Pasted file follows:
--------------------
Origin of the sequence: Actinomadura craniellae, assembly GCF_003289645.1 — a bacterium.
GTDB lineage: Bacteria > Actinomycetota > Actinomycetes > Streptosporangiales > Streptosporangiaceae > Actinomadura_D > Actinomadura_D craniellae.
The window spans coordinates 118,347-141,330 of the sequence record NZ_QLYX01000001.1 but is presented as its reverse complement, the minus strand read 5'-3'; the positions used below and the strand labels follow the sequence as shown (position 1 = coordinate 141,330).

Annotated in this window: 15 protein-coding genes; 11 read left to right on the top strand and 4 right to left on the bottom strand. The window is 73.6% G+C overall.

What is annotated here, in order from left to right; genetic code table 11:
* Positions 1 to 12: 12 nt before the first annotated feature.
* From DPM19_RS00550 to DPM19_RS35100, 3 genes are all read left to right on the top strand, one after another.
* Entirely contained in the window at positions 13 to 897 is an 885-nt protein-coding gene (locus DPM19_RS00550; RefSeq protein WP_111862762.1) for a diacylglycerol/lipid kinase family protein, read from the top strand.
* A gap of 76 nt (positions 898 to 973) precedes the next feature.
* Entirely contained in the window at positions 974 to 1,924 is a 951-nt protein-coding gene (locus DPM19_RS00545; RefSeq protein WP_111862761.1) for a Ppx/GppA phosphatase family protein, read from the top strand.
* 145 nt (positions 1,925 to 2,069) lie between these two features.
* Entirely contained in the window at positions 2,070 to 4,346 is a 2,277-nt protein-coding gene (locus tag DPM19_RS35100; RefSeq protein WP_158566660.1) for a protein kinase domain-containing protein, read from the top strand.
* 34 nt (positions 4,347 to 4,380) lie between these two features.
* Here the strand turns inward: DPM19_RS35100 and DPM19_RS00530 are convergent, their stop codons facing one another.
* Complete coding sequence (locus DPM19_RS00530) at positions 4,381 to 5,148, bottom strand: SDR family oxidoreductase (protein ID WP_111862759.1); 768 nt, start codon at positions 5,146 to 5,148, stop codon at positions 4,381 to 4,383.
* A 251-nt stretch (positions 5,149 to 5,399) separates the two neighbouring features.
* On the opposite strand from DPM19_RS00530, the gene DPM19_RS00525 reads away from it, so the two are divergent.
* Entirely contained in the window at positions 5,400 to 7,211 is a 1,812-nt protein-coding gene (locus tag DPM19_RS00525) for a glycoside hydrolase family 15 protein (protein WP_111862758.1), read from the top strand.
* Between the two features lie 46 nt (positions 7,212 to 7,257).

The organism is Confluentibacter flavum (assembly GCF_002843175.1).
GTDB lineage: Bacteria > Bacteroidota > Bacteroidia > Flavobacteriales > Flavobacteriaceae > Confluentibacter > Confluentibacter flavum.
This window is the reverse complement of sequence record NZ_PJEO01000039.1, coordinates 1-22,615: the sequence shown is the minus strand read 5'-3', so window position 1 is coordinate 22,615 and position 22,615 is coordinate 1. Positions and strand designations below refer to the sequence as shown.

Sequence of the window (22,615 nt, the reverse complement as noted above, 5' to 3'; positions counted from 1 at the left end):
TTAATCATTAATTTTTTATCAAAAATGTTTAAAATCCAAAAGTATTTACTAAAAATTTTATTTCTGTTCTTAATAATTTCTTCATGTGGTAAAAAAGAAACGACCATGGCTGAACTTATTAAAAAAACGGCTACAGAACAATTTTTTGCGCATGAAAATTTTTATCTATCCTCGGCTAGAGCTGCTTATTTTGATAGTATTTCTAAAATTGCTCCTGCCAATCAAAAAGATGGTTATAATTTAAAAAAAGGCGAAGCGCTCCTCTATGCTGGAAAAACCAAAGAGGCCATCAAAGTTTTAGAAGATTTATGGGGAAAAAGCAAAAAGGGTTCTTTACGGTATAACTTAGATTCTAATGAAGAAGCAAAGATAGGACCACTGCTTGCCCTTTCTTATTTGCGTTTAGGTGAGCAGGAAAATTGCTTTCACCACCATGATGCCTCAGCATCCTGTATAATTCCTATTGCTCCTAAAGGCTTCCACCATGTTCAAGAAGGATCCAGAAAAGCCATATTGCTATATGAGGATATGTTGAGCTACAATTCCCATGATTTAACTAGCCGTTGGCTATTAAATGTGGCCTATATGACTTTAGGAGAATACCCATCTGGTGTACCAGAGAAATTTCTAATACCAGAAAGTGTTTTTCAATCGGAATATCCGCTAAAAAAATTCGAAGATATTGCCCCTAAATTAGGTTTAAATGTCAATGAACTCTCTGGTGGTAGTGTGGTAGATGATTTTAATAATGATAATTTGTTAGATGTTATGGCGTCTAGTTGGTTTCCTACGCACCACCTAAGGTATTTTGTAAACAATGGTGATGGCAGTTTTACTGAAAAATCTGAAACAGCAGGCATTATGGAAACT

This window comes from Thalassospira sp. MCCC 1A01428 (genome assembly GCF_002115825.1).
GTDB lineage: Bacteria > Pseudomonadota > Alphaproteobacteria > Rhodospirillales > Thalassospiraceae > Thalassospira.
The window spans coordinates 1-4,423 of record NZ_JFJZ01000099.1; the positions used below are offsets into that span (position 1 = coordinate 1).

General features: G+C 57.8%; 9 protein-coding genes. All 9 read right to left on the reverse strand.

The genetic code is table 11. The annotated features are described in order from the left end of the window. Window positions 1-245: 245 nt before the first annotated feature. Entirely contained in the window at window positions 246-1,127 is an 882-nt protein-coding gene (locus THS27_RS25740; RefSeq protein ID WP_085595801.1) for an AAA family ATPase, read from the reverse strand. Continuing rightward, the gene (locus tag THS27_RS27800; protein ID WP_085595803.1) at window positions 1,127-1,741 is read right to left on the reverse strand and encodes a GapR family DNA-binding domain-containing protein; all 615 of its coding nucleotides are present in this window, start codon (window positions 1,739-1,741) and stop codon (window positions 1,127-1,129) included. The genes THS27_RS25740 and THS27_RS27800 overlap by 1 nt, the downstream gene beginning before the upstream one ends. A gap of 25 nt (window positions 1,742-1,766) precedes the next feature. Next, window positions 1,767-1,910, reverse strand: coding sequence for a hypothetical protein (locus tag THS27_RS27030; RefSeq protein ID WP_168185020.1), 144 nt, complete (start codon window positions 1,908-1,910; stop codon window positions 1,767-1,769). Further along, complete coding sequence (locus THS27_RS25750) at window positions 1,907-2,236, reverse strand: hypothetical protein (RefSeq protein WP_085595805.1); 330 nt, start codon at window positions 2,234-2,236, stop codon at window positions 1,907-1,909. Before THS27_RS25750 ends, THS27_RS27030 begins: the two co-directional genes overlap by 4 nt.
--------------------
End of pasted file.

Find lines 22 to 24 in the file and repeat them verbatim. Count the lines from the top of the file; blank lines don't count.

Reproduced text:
This window is the reverse complement of sequence record NZ_PJEO01000039.1, coordinates 1-22,615: the sequence shown is the minus strand read 5'-3', so window position 1 is coordinate 22,615 and position 22,615 is coordinate 1. Positions and strand designations below refer to the sequence as shown.

Sequence of the window (22,615 nt, the reverse complement as noted above, 5' to 3'; positions counted from 1 at the left end):
TTAATCATTAATTTTTTATCAAAAATGTTTAAAATCCAAAAGTATTTACTAAAAATTTTATTTCTGTTCTTAATAATTTCTTCATGTGGTAAAAAAGAAACGACCATGGCTGAACTTATTAAAAAAACGGCTACAGAACAATTTTTTGCGCATGAAAATTTTTATCTATCCTCGGCTAGAGCTGCTTATTTTGATAGTATTTCTAAAATTGCTCCTGCCAATCAAAAAGATGGTTATAATTTAAAAAAAGGCGAAGCGCTCCTCTATGCTGGAAAAACCAAAGAGGCCATCAAAGTTTTAGAAGATTTATGGGGAAAAAGCAAAAAGGGTTCTTTACGGTATAACTTAGATTCTAATGAAGAAGCAAAGATAGGACCACTGCTTGCCCTTTCTTATTTGCGTTTAGGTGAGCAGGAAAATTGCTTTCACCACCATGATGCCTCAGCATCCTGTATAATTCCTATTGCTCCTAAAGGCTTCCACCATGTTCAAGAAGGATCCAGAAAAGCCATATTGCTATATGAGGATATGTTGAGCTACAATTCCCATGATTTAACTAGCCGTTGGCTATTAAATGTGGCCTATATGACTTTAGGAGAATACCCATCTGGTGTACCAGAGAAATTTCTAATACCAGAAAGTGTTTTTCAATCGGAATATCCGCTAAAAAAATTCGAAGATATTGCCCCTAAATTAGGTTTAAATGTCAATGAACTCTCTGGTGGTAGTGTGGTAGATGATTTTAATAATGATAATTTGTTAGATGTTATGGCGTCTAGTTGGTTTCCTACGCACCACCTAAGGTATTTTGTAAACAATGGTGATGGCAGTTTTACTGAAAAATCTGAAACAGCAGGCATTATGGAAACT